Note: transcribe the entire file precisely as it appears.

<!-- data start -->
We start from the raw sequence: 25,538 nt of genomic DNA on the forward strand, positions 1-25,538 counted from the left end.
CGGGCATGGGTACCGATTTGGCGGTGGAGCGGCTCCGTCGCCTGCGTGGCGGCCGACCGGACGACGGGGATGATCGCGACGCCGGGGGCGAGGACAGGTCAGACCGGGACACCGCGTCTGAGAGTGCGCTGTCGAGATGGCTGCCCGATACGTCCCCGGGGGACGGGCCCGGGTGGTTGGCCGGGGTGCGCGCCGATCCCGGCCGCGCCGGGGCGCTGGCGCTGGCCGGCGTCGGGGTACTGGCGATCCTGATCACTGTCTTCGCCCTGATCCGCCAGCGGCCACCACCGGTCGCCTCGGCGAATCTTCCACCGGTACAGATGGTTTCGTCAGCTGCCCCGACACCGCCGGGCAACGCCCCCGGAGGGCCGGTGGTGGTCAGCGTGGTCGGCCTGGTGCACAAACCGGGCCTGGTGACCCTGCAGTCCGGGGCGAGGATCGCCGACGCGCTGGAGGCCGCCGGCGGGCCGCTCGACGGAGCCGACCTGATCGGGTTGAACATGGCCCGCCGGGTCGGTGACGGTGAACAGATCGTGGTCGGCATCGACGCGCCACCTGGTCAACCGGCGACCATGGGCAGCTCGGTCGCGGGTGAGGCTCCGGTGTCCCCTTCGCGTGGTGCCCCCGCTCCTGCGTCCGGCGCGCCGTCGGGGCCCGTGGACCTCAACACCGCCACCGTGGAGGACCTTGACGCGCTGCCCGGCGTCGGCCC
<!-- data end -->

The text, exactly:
We start from the raw sequence: 25,538 nt of genomic DNA on the forward strand, positions 1-25,538 counted from the left end.
CGGGCATGGGTACCGATTTGGCGGTGGAGCGGCTCCGTCGCCTGCGTGGCGGCCGACCGGACGACGGGGATGATCGCGACGCCGGGGGCGAGGACAGGTCAGACCGGGACACCGCGTCTGAGAGTGCGCTGTCGAGATGGCTGCCCGATACGTCCCCGGGGGACGGGCCCGGGTGGTTGGCCGGGGTGCGCGCCGATCCCGGCCGCGCCGGGGCGCTGGCGCTGGCCGGCGTCGGGGTACTGGCGATCCTGATCACTGTCTTCGCCCTGATCCGCCAGCGGCCACCACCGGTCGCCTCGGCGAATCTTCCACCGGTACAGATGGTTTCGTCAGCTGCCCCGACACCGCCGGGCAACGCCCCCGGAGGGCCGGTGGTGGTCAGCGTGGTCGGCCTGGTGCACAAACCGGGCCTGGTGACCCTGCAGTCCGGGGCGAGGATCGCCGACGCGCTGGAGGCCGCCGGCGGGCCGCTCGACGGAGCCGACCTGATCGGGTTGAACATGGCCCGCCGGGTCGGTGACGGTGAACAGATCGTGGTCGGCATCGACGCGCCACCTGGTCAACCGGCGACCATGGGCAGCTCGGTCGCGGGTGAGGCTCCGGTGTCCCCTTCGCGTGGTGCCCCCGCTCCTGCGTCCGGCGCGCCGTCGGGGCCCGTGGACCTCAACACCGCCACCGTGGAGGACCTTGACGCGCTGCCCGGCGTCGGCCC